Paris: Jean Gesselin, 1627. ,230,pp. Contemporary vellum. Bookplate on front pastedown. Later ownership notations to titlepage. Minor toning and soiling. Very good. Item #WRCAM51634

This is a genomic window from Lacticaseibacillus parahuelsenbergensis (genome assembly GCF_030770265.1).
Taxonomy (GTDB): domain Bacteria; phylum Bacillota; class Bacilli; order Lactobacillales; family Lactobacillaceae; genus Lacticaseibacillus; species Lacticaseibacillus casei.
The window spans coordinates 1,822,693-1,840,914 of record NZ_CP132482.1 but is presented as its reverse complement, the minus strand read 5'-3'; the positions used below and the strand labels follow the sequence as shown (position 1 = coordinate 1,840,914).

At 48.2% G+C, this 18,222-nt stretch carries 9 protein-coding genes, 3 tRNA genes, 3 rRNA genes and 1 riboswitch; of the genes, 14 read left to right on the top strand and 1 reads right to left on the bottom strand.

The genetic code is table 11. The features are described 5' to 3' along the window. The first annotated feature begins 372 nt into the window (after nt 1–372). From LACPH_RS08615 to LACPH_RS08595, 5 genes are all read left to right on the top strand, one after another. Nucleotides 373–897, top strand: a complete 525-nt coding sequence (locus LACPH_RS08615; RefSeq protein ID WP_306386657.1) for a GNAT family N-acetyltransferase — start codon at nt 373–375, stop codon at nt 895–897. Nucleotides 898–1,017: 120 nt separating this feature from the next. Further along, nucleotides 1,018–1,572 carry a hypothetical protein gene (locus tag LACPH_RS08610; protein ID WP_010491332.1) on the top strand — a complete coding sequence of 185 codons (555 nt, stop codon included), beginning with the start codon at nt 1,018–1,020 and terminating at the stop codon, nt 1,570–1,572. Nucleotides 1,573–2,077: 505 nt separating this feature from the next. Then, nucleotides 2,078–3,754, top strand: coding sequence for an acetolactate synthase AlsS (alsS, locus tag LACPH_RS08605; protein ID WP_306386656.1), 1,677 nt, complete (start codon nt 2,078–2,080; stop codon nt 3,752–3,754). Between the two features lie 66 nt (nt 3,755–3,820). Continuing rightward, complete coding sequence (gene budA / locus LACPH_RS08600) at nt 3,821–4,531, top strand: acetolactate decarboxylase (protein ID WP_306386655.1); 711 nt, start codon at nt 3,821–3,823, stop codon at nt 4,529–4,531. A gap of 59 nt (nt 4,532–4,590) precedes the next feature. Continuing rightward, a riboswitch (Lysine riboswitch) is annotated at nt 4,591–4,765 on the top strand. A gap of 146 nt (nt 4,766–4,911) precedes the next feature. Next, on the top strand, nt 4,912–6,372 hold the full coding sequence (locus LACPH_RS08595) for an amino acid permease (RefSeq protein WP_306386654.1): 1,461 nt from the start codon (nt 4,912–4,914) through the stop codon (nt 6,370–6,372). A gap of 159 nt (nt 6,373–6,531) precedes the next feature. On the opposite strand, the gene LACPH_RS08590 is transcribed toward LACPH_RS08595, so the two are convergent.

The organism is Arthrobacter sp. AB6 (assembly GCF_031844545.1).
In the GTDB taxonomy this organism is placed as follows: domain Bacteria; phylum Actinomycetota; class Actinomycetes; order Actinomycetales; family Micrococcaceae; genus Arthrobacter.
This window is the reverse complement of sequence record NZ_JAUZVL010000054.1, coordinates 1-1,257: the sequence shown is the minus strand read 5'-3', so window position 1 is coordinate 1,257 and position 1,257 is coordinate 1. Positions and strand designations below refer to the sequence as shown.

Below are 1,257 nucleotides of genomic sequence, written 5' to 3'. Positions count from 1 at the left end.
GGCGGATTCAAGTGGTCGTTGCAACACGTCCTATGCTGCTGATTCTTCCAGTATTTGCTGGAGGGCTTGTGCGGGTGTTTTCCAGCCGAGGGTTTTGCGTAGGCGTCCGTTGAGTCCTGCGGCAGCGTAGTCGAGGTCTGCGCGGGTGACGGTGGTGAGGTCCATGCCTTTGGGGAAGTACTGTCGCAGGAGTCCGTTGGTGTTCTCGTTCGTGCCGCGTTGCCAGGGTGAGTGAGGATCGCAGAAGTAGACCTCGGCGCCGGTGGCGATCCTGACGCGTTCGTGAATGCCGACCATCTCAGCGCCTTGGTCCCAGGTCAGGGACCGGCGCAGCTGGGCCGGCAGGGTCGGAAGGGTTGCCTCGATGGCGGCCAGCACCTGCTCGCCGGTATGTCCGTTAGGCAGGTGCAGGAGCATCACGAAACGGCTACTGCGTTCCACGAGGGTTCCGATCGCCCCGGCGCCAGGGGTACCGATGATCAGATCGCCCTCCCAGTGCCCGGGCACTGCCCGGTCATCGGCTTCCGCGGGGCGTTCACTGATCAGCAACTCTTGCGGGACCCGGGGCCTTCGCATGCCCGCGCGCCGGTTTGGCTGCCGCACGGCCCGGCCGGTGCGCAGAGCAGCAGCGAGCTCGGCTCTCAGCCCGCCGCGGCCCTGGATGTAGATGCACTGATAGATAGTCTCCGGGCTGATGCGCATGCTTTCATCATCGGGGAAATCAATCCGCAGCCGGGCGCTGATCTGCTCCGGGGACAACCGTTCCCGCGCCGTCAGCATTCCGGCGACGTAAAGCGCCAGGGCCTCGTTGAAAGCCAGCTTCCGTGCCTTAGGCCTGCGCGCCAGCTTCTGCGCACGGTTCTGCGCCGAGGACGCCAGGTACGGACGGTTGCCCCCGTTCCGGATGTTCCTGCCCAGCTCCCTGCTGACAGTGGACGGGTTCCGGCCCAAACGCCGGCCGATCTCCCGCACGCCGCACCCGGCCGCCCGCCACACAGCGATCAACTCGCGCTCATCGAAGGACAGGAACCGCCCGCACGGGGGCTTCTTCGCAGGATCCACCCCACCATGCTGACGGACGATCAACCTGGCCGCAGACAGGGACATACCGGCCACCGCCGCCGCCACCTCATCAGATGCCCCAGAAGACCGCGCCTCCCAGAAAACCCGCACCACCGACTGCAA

First augmented French edition, adding considerable material to the first French edition of 1613. This is the first separate appearance of this account of Drake's famous voyage of 1577-1580, the second circumnavigation and the first English voyage around the world, translated by F. de Louvencourt, Sieur de Vauchelles and enlarged from his 1613 edition of Part I only. The text is traditionally attributed to Francis Pretty, though it is more likely that the information was compiled by Richard Hakluyt himself from three or more sources (see Wagner, DRAKE'S VOYAGE). The account of Drake's voyage first appeared in Hakluyt's PRINCIPALL NAVIGATIONS..... and was subsequently translated into French (the 1613 edition). Wagner notes that the additional information found in the present edition but not in Hakluyt is "small but significant" and calls this "the most complete translation of all." The second part includes material on the East Indies, the Middle East and Persia, and Africa: "The voyage of Drake extends only to page 82, the second part being devoted to an account of countries which the great English navigator never saw" - Wagner. Drake's circumnavigation, the second successful voyage around the world (the first being Magellan's expedition), extended British maritime power into the Pacific for the first time, threatened the Spanish empire in America to its heart, opened a new age in British seamanship, and made Drake a rich man. Sailing from Plymouth in December 1577, the expedition reached Patagonia in June 1578, weathered a near mutiny, and saw the second ship, the Elizabeth, turn back during the stormy passage of the Straits of Magellan. Drake sailed on alone in the Golden Hind, raiding Spanish commerce along the Pacific coast of the Americas and culminating his piracy with the seizure of a major treasure galleon. This exploit allowed him to pay a 4,600% dividend to his backers on returning to England. In 1579 he explored northward up the California coast, discovered San Francisco Bay, and went as far north as Vancouver. He then crossed the Pacific, took on a cargo of spices in the East Indies, and went home by the Cape of Good Hope, arriving back at Plymouth in September 1580. It was the most heroic feat of seamanship of the age. A handsome copy of this important and rare work. EUROPEAN AMERICANA 627/121. SIR FRANCIS DRAKE AS SEEN BY HIS CONTEMPORARIES, p.67. WAGNER, SPANISH SOUTHWEST 9c. PALAU 76151. BRUNET II, 831. SABIN 20845.